Author laments the gradual extinction of Nigeria culture

Celebrated writer and Noma Award winner, Professor Niyi Osundare outlines the importance of culture and tradition in modern Nigeria

Prof. Niyi Osundare

At the fifth edition of the Literary event christened 'Artmosphere" held at the NuStreams Conference Center on Iyaganku Road, off Alalubosa GRA, Ibadan. Celebrated writer and Noma Award winner, Professor Niyi Osundare.while echoing the importance of culture and tradition , in his opening statements, said: "People like Chinua Achebe, Wole Soyinka and other great writers in Nigeria "would not have been where they are today without the knowledge of their culture and tradition. Anyone who reads Soyinka's books would notice the rich blend of Yoruba culture. A child is christened based on the culture of his or her parents. The foundation of our culture must be firmly rooted in us before we start imbibing other people's culture.

"If I was not conversant with Ikere culture, with the way Nigeria is today, I wouldn't have been where I'm today. We were proud of our culture in my days. It was well embraced by the community. We were taught in Yoruba Language. We read Daniel Fagunwa books. My father didn't go to school, but he gave us sound cultural upbringing," he recalled.

Remedying Nigeria's educational woes might seem daunting now, but, not for Osundare, who said government should go back to the blueprint of the past, when emphasis was placed on teaching in vernacular.

Osundare, who reviewed some works of the up-and-coming poets, yearned for more of such events in Nigeria. He noted, "Time was when we had something like this in Ibadan -it was in 1960, and it was called Mbari culture. Chinua Achebe, J.P Clark, Wole Soyinka, Demas Nwoko and Igho (from the publishers) side made Ibadan rock.

"This is why one cannot talk about the history of literature today without referring to Ibadan. Mbari idea came from the Igbo heartland. When it was brought to Ibadan, it went through a dramatic linguistic and etymological transformation. People thought it was Yoruba idea, and it became Mbari Mbayo, which means 'If I see, I'll rejoice.' There was Mbari Mbayo in Ibadan, Ede, and Oshogbo.

"We are talking about national unity, how can we talk about that without such cultural participation? Political unity is organic. It is important we have more of that in our environment. I'm trying to translate one of Achebe's poetry poems in Igbo, but I don't speak Igbo language. But the idea is very fascinating: the similarities of Igbo and Yoruba syntax,even though the words are different. I have no problems negotiating the syntax," he added.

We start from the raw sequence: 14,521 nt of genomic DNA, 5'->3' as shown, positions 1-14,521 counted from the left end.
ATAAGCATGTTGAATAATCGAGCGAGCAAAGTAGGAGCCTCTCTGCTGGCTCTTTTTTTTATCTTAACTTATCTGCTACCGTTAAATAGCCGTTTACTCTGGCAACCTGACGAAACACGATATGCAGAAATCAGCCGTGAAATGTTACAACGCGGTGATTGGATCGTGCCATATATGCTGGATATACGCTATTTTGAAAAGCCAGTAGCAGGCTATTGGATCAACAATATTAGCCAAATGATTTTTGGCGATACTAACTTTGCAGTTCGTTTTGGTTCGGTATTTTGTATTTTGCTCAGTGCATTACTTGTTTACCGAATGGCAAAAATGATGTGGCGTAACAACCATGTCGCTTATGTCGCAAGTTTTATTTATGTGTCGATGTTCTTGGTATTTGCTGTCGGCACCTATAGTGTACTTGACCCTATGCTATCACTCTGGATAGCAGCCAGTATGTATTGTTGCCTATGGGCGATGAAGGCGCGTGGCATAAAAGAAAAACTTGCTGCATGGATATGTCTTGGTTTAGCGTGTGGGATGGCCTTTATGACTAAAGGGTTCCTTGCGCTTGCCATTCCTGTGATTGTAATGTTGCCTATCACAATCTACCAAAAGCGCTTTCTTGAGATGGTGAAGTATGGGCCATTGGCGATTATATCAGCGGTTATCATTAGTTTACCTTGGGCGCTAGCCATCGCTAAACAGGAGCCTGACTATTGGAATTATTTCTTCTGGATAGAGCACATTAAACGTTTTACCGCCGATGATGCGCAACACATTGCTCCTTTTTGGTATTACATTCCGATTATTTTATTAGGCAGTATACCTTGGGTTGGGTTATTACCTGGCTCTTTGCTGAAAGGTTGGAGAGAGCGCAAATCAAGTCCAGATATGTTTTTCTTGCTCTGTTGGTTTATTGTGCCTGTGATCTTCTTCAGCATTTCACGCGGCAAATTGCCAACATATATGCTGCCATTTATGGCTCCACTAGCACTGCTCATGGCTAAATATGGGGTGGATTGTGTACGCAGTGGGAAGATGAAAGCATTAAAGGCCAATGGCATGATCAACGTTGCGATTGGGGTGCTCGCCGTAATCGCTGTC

As a young boy growing up in a multi cultural and linguistic environment in Ikere, he used to speak Igbo, but the civil war scattered everybody, "and if one does not use a language often, one losses it. That was how I lost Igbo language and a little bit of Egbira' but I still remember some part of Igbo language.

Also present was the 2013 NLNG laureate, Tade Ipadeola, in his remarks, said, "This kind of event should hold more regularly in Nigeria. Unfortunately, the only place we meet happens to be in the churches and mosques. We should also meet in artistic environment so that our culture can grow, and people can understand each other better and do the right thing at all times."

The poet, who believes in grassroots participation in culture, restated that the root of Mbari culture was from the east and involved every member of the community. "We should identify with what ever cultural project is going on in our community. It should not be an elitist affair, but opened to every body," he added.

The fifth edition of the literary event christened Artmosphere, was packaged by the duo of Femi Morgan and Servio Gbadamosi, two youngsters making waves in the literary city of Ibadan.

One of the honchos of the Whitehouse Collective, Servio Gbadamosi, said that the literary convocation started out as a passion with his friend Femi Morgan, adding that they had been independently involved in arts event before meeting face-to-face to form the group in 2010, which dovetailed later to distribution and publishing.

"We really wanted to position ourselves at every stage in the value chain where we have developed writers coming to make their books available to a wider audience, and, when it comes to giving the emerging writers publishing platforms, we are also there for them," he said.


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